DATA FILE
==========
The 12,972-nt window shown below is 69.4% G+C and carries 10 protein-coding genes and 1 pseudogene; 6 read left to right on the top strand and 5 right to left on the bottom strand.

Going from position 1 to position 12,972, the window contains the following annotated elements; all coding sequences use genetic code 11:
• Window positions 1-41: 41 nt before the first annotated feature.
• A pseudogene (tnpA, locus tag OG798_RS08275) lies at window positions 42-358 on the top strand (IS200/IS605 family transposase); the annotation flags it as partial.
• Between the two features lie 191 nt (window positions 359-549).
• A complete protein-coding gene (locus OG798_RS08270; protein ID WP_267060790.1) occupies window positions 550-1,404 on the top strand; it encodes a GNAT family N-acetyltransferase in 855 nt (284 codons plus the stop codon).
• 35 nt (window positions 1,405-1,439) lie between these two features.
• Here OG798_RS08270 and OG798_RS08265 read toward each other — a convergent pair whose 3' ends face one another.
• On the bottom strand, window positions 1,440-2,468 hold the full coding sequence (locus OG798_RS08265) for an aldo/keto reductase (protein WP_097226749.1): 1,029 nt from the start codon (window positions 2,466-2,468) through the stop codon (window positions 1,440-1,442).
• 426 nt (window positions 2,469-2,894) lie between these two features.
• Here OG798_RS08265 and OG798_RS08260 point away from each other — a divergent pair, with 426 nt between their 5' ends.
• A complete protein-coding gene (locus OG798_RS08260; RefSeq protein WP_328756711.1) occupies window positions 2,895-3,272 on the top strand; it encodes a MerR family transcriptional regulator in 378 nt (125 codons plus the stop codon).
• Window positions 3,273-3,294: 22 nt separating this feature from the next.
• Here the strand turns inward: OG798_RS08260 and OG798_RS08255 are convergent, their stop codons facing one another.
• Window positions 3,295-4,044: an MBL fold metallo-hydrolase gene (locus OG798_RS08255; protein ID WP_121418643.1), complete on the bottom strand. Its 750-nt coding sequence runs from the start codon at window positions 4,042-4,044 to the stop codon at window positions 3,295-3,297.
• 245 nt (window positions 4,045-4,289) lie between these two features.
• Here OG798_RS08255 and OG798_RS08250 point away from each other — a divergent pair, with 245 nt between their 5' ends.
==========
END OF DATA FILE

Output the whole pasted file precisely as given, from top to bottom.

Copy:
The 12,972-nt window shown below is 69.4% G+C and carries 10 protein-coding genes and 1 pseudogene; 6 read left to right on the top strand and 5 right to left on the bottom strand.

Going from position 1 to position 12,972, the window contains the following annotated elements; all coding sequences use genetic code 11:
• Window positions 1-41: 41 nt before the first annotated feature.
• A pseudogene (tnpA, locus tag OG798_RS08275) lies at window positions 42-358 on the top strand (IS200/IS605 family transposase); the annotation flags it as partial.
• Between the two features lie 191 nt (window positions 359-549).
• A complete protein-coding gene (locus OG798_RS08270; protein ID WP_267060790.1) occupies window positions 550-1,404 on the top strand; it encodes a GNAT family N-acetyltransferase in 855 nt (284 codons plus the stop codon).
• 35 nt (window positions 1,405-1,439) lie between these two features.
• Here OG798_RS08270 and OG798_RS08265 read toward each other — a convergent pair whose 3' ends face one another.
• On the bottom strand, window positions 1,440-2,468 hold the full coding sequence (locus OG798_RS08265) for an aldo/keto reductase (protein WP_097226749.1): 1,029 nt from the start codon (window positions 2,466-2,468) through the stop codon (window positions 1,440-1,442).
• 426 nt (window positions 2,469-2,894) lie between these two features.
• Here OG798_RS08265 and OG798_RS08260 point away from each other — a divergent pair, with 426 nt between their 5' ends.
• A complete protein-coding gene (locus OG798_RS08260; RefSeq protein WP_328756711.1) occupies window positions 2,895-3,272 on the top strand; it encodes a MerR family transcriptional regulator in 378 nt (125 codons plus the stop codon).
• Window positions 3,273-3,294: 22 nt separating this feature from the next.
• Here the strand turns inward: OG798_RS08260 and OG798_RS08255 are convergent, their stop codons facing one another.
• Window positions 3,295-4,044: an MBL fold metallo-hydrolase gene (locus OG798_RS08255; protein ID WP_121418643.1), complete on the bottom strand. Its 750-nt coding sequence runs from the start codon at window positions 4,042-4,044 to the stop codon at window positions 3,295-3,297.
• 245 nt (window positions 4,045-4,289) lie between these two features.
• Here OG798_RS08255 and OG798_RS08250 point away from each other — a divergent pair, with 245 nt between their 5' ends.